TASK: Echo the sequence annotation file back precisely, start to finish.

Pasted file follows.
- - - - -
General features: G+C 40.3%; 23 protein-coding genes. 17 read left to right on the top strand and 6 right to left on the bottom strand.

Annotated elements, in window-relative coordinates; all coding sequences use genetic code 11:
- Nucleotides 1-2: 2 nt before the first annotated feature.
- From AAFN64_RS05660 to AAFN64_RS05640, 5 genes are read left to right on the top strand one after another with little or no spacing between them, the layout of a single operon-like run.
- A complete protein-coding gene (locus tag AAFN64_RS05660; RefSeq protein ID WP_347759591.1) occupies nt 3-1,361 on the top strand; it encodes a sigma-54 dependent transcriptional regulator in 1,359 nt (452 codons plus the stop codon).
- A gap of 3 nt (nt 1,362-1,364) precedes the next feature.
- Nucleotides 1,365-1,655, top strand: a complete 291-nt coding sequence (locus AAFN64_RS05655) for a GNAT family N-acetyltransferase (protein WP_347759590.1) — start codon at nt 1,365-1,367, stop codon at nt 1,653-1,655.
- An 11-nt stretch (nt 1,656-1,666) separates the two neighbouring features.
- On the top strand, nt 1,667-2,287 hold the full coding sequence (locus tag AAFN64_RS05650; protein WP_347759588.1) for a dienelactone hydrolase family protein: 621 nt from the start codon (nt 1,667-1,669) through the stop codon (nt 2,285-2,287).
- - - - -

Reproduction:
General features: G+C 40.3%; 23 protein-coding genes. 17 read left to right on the top strand and 6 right to left on the bottom strand.

Annotated elements, in window-relative coordinates; all coding sequences use genetic code 11:
- Nucleotides 1-2: 2 nt before the first annotated feature.
- From AAFN64_RS05660 to AAFN64_RS05640, 5 genes are read left to right on the top strand one after another with little or no spacing between them, the layout of a single operon-like run.
- A complete protein-coding gene (locus tag AAFN64_RS05660; RefSeq protein ID WP_347759591.1) occupies nt 3-1,361 on the top strand; it encodes a sigma-54 dependent transcriptional regulator in 1,359 nt (452 codons plus the stop codon).
- A gap of 3 nt (nt 1,362-1,364) precedes the next feature.
- Nucleotides 1,365-1,655, top strand: a complete 291-nt coding sequence (locus AAFN64_RS05655) for a GNAT family N-acetyltransferase (protein WP_347759590.1) — start codon at nt 1,365-1,367, stop codon at nt 1,653-1,655.
- An 11-nt stretch (nt 1,656-1,666) separates the two neighbouring features.
- On the top strand, nt 1,667-2,287 hold the full coding sequence (locus tag AAFN64_RS05650; protein WP_347759588.1) for a dienelactone hydrolase family protein: 621 nt from the start codon (nt 1,667-1,669) through the stop codon (nt 2,285-2,287).